Situating language at the centre of journalism training: The case for broadening the spheres of English teaching and learning in Journalism training institutions in Ghana

Modestus Fosu

Abstract


This paper derives its impetus from the consensus today that the media play an indispensable role in
democratic governance for sustained development. The media foster, most importantly, accountability,
transparency, rule of law, respect for human rights, and civic participation, which are vital in securing the
economic well-being of a people. Language, as the main vehicle that drives communication or journalistic
imperatives to the “consumer”, thus becomes a critical factor.
The focus here is on the effective and appropriate use of English (Ghana’s official language) in
newspapers in Ghana. It is argued that the majority of newspapers display linguistic ineptitude, thereby
weakening their capacity to package and make development-oriented messages accessible to the reader.
Specifically, the majority of newspapers present news in grammatically faulty and semantically confusing
constructions that blur meaning. Thus, through a comparative study of the English and English-related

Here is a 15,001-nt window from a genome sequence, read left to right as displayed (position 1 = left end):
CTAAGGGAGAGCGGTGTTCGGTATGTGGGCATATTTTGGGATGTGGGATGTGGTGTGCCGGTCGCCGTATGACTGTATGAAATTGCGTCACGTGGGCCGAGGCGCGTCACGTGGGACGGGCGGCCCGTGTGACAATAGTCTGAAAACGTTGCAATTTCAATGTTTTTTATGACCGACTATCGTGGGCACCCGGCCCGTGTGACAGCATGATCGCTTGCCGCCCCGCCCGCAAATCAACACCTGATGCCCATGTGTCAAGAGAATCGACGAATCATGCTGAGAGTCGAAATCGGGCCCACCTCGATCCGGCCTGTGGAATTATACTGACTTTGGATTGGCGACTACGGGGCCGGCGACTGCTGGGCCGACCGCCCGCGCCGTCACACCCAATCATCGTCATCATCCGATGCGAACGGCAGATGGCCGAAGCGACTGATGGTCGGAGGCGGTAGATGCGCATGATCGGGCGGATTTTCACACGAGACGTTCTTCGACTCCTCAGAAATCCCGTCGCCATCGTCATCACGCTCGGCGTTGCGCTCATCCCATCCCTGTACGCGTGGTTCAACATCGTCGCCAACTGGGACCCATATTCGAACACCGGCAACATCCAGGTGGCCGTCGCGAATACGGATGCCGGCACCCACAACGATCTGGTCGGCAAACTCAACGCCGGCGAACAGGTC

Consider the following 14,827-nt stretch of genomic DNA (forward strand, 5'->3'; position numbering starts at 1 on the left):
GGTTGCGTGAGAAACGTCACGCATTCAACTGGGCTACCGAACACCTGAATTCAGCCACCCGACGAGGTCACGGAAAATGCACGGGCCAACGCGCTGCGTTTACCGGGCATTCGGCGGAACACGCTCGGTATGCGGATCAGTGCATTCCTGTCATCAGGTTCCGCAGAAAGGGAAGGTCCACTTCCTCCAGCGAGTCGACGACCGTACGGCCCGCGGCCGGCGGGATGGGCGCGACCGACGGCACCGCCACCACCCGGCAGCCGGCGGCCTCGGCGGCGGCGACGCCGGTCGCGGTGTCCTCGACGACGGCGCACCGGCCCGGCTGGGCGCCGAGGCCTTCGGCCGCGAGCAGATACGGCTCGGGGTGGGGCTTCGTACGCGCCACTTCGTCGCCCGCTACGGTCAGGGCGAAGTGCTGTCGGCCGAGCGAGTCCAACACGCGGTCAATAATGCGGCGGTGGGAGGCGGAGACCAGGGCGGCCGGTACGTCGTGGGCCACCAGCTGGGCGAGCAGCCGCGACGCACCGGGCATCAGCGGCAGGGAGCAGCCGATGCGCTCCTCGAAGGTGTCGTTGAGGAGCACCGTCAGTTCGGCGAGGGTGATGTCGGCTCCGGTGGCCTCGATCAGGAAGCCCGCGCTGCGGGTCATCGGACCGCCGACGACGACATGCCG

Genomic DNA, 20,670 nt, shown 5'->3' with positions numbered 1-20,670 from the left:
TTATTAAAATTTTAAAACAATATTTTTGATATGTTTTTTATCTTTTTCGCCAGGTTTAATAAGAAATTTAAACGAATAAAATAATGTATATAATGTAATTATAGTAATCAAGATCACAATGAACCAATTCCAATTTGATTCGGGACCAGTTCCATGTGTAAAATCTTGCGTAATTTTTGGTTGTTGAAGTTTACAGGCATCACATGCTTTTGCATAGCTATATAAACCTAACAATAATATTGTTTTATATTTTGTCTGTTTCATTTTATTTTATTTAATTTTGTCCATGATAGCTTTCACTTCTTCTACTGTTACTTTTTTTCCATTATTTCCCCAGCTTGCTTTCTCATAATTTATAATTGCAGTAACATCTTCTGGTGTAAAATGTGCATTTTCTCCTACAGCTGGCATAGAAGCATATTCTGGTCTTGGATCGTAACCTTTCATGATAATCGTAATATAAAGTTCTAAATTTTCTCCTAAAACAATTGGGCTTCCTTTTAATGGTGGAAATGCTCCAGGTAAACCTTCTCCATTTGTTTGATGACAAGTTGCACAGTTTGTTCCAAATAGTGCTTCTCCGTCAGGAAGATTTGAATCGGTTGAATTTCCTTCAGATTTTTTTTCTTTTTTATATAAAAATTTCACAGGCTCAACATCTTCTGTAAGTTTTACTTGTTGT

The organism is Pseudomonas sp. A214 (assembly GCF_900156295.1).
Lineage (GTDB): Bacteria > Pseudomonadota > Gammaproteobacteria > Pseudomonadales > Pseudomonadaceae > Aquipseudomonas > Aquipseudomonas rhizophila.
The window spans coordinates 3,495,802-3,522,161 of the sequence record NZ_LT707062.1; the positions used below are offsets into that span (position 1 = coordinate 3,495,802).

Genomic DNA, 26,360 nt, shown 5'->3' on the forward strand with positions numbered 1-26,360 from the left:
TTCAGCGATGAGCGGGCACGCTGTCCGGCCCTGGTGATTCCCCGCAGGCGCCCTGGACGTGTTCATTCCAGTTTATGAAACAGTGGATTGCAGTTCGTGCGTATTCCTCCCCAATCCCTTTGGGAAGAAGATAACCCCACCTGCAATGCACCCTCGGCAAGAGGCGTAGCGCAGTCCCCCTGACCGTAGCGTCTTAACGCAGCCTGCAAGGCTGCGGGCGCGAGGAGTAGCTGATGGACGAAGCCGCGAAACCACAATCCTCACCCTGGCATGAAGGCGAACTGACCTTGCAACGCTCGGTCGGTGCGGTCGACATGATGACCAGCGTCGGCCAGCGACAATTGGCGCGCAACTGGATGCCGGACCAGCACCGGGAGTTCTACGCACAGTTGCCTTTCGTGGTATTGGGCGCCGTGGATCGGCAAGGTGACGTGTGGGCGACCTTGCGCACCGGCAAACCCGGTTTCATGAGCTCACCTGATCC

courses in four journalism training institutions in Ghana and the English provisions in the latest UNESCO
journalism curricula for Africa (2007), the study shows that English competence appears to be taken for
granted in the training institutions.
This paper therefore argues for journalism education in Ghana to focus on helping trainee journalists to
acquire English language competency. A more worthwhile complement will be to de-emphasise the
“core” journalism or media knowledge and skills students are made to focus all their attention on in the
schools and rather emphasise English use and usage. The paper suggests a reorganisation of English
studies including institutional structure, curriculum and syllabus development, infrastructure, teaching,
and learning methodology as ways of broadening English language pedagogy to produce the calibre of
journalists who can really champion the democratic and developmental aspirations of Ghana and Africa.

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DOI: https://doi.org/10.5789/5-1-57

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